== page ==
Design can be a difficult concept to grasp for government officials but by involving policy-makers in using design methods such as co-creation, visualisation and brainstorming, they benefit from a hands-on experience of design. Since 2012, the SEE partners have tested the Design Innovation Ecosystem framework in 23 Design Policy Workshops across Europe, involving policy-makers, designers, SMEs, academics and third sector organisations to jointly develop policies to support design for innovation.
By being directly involved in the process, the framework enabled policy-makers to take a more holistic view of the interaction within the innovation environment and subsequently to develop more targeted policies and support mechanisms. Not only was the Design Innovation Ecosystem framework a useful tool for conceptualising the environment in which design operates but policy-makers also found the methodology engaging.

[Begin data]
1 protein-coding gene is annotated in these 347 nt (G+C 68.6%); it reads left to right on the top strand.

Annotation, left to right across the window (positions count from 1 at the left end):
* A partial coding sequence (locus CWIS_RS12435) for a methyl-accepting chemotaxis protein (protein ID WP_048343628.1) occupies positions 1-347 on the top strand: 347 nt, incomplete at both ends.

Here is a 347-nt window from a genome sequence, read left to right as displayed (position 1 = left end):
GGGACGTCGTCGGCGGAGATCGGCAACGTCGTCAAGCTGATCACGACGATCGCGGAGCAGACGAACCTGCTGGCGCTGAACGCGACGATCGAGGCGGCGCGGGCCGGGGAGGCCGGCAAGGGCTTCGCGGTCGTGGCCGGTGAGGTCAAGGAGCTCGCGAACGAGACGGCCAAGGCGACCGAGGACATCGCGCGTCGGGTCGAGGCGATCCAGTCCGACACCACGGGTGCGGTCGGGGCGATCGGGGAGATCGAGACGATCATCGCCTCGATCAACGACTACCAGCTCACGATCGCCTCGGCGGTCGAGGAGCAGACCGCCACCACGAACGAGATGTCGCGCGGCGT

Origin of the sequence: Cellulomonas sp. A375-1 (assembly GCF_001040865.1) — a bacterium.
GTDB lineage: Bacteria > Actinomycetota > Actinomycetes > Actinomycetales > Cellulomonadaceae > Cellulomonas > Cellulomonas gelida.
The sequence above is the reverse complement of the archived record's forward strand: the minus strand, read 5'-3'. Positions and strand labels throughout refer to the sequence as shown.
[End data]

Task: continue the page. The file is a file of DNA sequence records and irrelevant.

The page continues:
With design being high on the governmental innovation agenda, we continue supporting policy-makers in devising policies tailored to their needs. Our Policy Team worked with Thailand Creative and Design Centre to develop ambitious yet realistic Design Policy proposals to implement the visions of the Creative Economy Strategy. In Lithuania, with our facilitation the design-innovation stakeholders group generated almost 70 policy ideas and in a collaborative process refined them into a set of 10 high-impact actions that build on the strengths and address weaknesses of the ecosystem.
EXECUTIVE DIRECTOR, LITHUANIAN DESIGN FORUM
Maltese policy-makers, academics and industry experts worked with Dr Anna Whicher on the Design Policy Monitor – a framework of 46 indicators used to analyse nine components of a country’s Design Ecosystem. As a result of the workshop, they created a set of indicators that will allow for better informed policy-making in Malta.